About Gary Wilkes

I have more than 35 years experience working with people and dogs. I have worked at the highest levels of competence and difficulty with real world behavioral control. A big part of my passion is the 8 years I spent in shelters, where killing unwanted animals was a big part of the job. Most of those owners would have kept the dog if simple solutions had been offered to them. At the time I didn't have anything to offer but a kennel and a two in ten chance of adoption. Now I have the solutions. I had to build them myself because those who claim to want solutions to the humane tragedy haven't bothered to. If I make a statement, it's based on more than 25 years experience with thousands of dogs. If it's speculation, I'll tell you. My goal is to provide information you can take to the bank. I hope you like the offering.

The Formula

1) Strengthen tendencies toward a behavior that the dog can pigeon-hole as a unique behavior. This can be done with either positive or negative reinforcement.
2) Once the behavior is predictably replicable, precede the behavior with an arbitrary cue. If you wish to use different modalities (visual vs. auditory vs. tactile) put them in sequence, NOT at the same time.
3) Practice the pattern using positive reinforcement.
4) Create a situation likely to fail. Apply “punishment for failure to perform a known behavior in a timely fashion” – Do it right and do it right now. You may have to use positive reinforcement to increase likelihood of response. Then repeat this process until it happens ‘right, right now’. This is a critical step and may take several shots dropping to #3 to get to another round of #4.
5) Integrate the behavior into the dog’s repertoire so that you can get it when you want it and no other behavior conflicts. This will use reinforcement and punishment (both types of each) as needed to maintain high levels of performance and reliability.
6) Maintain the behavior as needed. If it fails, go back to step 1. Do not try to take a short cut by dropping to a slightly lower level of performance. You may have a fundamental error embedded in the behavior at any part of the process.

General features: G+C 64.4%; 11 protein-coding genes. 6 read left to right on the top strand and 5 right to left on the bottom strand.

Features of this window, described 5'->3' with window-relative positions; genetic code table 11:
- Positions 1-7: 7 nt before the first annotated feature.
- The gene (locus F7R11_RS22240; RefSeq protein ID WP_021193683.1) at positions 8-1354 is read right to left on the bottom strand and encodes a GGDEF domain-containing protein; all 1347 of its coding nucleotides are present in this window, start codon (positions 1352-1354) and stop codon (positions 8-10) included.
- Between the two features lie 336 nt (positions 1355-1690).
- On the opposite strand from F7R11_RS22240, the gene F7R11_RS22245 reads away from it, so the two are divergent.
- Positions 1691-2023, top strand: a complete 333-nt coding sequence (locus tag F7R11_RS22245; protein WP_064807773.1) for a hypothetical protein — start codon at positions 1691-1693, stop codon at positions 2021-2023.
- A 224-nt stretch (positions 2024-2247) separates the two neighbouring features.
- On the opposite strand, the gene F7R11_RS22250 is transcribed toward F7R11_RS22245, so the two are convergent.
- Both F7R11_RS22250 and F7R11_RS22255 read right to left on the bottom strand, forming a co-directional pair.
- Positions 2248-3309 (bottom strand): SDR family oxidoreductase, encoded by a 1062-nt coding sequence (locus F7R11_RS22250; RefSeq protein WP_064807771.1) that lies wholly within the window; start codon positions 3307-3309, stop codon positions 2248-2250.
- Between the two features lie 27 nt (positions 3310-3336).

p.s. If you can’t state a concise formula for what you do, work on it. Simplifying it to basic principles helps clarify the process. It also makes trouble-shooting easier.

Tell me what you won’t do – I’ll tell you what you can’t do.

Tell me what you won’t do and I’ll tell you what you can’t do.
Tell me what you don’t know and I’ll tell you what you can’t know. – Gary Wilkes

I know behavior. Not just dogs. I know 9 species, including humans. There are commonalities to all of them. There are differences to all of them. They all respond to fundamental principles of behavior. If you recall, that was B.F. Skinner’s mantra – watching a pigeon allows you to extrapolate to the entire population of humans and animals on the planet. That is highly unlikely to be true, even if you examine how pigeons behave in nature. Now imagine you decide that you are only going to study how often they do a single behavior – an instinctive behavior NOT common to most species…pecking things. Then decide that you ‘prefer’ one of the polarities of behavioral effects…positive reinforcement. Now go back and look at my two statements at the top of my post.
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Dumb and Dumber: Two ‘solutions’ that aren’t

Two of the dumbest concepts in dog training have roots in the same thing – ignorance. Here’s how it works.

You don’t know how to control a behavior problem. Meaning you are incapable of working on a specific behavior and eliminating it or putting it ‘on cue’.

Your knee-jerk solution becomes 1) Exercise and 2) Redirection/teach an alternate behavior.
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The Job at Hand: Failure is not a practice.

Caution: Minor preaching at the end. (My father was a Methodist minister and theologian. Sometimes I can’t help letting in some of that stuff.)

If I fail to do my job a dog could die. That has been my life since 1977. If I fail to catch a dog loose on the freeway, it could die. If I fail to get a stuck dog out of a drainage culvert when it’s raining and the water is rising, the dog could die. If I fail to teach a dog not to blast out the front door, a dog could die. If I fail to teach a reliable recall, a dog could die.
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